Tuesday, December 8, 2009

Militarizing the US-Mexico border?

I like subject titles with question marks: it allows you to insert something potentially incendiary but without owning it and taking responsibility for it. A cop-out really. But that's not why I like them. I like them because it allows me to explore a thought or an opinion that I don't (yet) fully hold. And when it comes to US border enforcement and illegal immigration, we're entering territory where I'm not sure what I believe.

This little mini-rumination is triggered by the news today that drone aircraft will be used to patrol the border between Mexico's Baja California and the US's Alta California (i.e., the State of California).

That's right, the same unmanned aircraft used to hunt down terrorists and Taliban in Afghanistan and (I believe) Pakistan will be hunting for "illegals" along the imaginary line that starts between San Diego and Tijuana and stretches eastward to the Colorado River:
The drone, which will be unveiled later today, will be operated out of the Antelope Valley by the military contractor General Atomics. The drones will fly above the border region with advancing electronic tracking equipment looking for illegal immigrants crossing into California.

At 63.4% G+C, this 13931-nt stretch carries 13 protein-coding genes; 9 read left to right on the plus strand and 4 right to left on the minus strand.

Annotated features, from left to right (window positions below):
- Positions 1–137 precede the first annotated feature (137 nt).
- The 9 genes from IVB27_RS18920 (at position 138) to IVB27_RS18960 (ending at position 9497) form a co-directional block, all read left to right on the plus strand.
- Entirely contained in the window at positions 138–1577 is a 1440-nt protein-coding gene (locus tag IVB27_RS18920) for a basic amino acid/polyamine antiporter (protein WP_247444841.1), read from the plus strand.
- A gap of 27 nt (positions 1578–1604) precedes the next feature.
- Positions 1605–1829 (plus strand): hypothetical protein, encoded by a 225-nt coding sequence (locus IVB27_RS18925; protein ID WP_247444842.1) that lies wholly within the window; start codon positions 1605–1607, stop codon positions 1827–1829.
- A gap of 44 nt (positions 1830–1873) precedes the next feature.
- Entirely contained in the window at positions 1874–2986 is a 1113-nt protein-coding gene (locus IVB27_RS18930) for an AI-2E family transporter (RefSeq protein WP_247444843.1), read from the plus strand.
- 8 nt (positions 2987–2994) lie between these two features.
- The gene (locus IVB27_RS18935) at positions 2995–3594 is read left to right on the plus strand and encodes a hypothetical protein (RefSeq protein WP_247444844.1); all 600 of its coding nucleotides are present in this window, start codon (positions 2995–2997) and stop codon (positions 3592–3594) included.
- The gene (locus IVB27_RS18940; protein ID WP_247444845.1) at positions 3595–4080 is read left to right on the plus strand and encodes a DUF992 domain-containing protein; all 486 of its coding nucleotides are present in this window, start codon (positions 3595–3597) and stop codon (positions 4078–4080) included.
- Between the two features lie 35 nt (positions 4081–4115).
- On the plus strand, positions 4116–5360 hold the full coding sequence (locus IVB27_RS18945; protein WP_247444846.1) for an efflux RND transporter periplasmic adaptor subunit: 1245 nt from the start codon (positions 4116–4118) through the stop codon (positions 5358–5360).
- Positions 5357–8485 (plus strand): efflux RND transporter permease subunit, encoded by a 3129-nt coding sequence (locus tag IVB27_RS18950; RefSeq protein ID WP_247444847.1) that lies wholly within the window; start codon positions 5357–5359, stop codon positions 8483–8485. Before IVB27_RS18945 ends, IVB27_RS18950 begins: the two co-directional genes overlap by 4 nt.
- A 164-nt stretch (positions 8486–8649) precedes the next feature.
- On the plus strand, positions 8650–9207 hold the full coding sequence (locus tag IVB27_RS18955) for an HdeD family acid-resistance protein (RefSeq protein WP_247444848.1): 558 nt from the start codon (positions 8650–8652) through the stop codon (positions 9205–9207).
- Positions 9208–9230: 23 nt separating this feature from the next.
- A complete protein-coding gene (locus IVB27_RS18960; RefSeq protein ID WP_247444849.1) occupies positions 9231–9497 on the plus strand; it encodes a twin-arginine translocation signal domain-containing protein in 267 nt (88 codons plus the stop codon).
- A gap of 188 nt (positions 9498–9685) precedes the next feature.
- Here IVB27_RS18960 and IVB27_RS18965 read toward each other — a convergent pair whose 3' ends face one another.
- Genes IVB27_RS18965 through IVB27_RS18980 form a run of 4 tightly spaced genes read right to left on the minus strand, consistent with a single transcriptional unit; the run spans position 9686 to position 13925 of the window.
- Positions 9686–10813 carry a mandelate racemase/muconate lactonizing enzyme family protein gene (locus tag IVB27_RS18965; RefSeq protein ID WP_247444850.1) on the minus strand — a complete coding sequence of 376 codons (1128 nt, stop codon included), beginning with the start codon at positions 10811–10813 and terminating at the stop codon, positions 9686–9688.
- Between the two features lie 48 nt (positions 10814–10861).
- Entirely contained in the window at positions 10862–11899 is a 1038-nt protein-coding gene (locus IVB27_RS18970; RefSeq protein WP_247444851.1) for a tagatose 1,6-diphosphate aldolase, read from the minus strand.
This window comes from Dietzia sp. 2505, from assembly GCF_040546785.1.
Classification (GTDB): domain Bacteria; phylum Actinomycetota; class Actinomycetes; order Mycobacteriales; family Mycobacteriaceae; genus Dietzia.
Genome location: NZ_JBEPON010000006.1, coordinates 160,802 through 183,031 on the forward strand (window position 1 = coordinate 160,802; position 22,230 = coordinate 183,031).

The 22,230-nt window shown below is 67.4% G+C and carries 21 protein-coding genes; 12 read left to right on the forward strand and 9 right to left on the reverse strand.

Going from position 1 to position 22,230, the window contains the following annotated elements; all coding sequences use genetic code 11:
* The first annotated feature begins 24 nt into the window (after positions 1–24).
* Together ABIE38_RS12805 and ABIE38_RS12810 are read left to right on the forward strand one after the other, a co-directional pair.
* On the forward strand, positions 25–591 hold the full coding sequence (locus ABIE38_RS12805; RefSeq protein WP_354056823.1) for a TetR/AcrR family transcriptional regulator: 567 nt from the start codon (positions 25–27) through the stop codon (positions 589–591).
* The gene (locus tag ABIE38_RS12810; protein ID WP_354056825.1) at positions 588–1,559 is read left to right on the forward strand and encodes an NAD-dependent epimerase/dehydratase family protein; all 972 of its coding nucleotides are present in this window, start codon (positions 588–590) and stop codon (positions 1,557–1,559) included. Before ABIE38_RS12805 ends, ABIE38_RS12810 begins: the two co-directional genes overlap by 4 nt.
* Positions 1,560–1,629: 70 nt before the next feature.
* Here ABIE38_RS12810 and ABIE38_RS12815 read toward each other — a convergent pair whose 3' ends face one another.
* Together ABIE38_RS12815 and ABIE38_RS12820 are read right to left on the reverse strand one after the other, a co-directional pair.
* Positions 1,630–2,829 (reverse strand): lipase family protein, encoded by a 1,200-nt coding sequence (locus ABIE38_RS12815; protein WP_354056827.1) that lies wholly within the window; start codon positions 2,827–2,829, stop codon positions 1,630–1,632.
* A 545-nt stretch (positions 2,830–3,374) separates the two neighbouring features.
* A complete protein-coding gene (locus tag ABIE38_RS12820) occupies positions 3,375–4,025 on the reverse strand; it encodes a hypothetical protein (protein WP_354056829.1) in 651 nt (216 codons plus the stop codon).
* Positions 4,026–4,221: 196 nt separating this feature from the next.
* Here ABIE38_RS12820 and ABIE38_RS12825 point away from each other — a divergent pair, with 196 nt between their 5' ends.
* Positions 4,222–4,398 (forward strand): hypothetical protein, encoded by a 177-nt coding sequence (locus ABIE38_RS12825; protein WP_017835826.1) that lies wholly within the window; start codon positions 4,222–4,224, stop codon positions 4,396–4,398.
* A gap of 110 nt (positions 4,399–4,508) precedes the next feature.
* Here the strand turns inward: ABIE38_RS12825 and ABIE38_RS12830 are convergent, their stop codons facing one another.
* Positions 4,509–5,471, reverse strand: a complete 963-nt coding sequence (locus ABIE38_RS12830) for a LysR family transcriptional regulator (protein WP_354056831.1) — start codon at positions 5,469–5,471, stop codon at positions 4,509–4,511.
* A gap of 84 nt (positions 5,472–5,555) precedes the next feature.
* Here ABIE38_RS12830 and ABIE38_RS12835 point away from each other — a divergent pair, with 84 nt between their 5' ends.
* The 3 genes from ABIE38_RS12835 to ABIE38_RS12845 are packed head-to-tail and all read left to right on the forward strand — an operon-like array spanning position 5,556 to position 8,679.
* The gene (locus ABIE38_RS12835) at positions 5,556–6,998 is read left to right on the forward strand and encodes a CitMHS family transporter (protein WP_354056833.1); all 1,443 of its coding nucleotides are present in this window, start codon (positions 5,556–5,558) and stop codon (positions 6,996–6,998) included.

According to the San Diego-based company, the drones will transmit information to U.S. authorities on human smuggles as well drug smuggling.

Such drones are already used on the border of Texas and Arizona.

Border Patrol officials told SignOn San Diego that the drone would initially be used to monitor ocean area, which has been used by human smugglers.
"Initially"? I smell an escalation.

Okay, but snarkiness aside, I'm not so sure I oppose this. Just as I feel no qualms about South Korea enforcing laws to prevent people working on tourist visas or otherwise violating the terms of their temporary work visas (in an ethical and lawful manner, that is), I don't mind if the US is doing what is legal and ethical to enforce its own borders. In fact, it's maybe time to step up that enforcement so that we can start getting things toward a normalcy where those who have been in the US for some time get "amnesty" and then we can all go back to square one.

I, for one, would like to see universal health care that includes all within US borders, and that includes illegals. But for that to work, we need to have as few illegals as possible. Sort of a catch-22 there. So maybe we need the drones, along with heavy penalties for Americans who employ undocumented workers. I don't know. Hence the question mark.

And this is also why I asked, in an earlier thread in response to what was seen as heavy-handed treatment of undocumented workers in South Korea, what the ROK authorities should do about it. I guess one of the points I'd like to make about that is that it's easy to sit at the sidelines and snipe about what the authorities are doing wrong, but it's an entirely different process to suggest or develop workable policies.

So just what should those policies be, and should they include drone aircraft as if Tecate were Pakistan?

1 comment:

  1. Illegal immigration is immoral. Respect for the law is an important component of our civilization. Having the country fill up with people who hold the law in slight regard because their homeland is governed para la mordida can't help but weaken the civic bonds that hold our society together.


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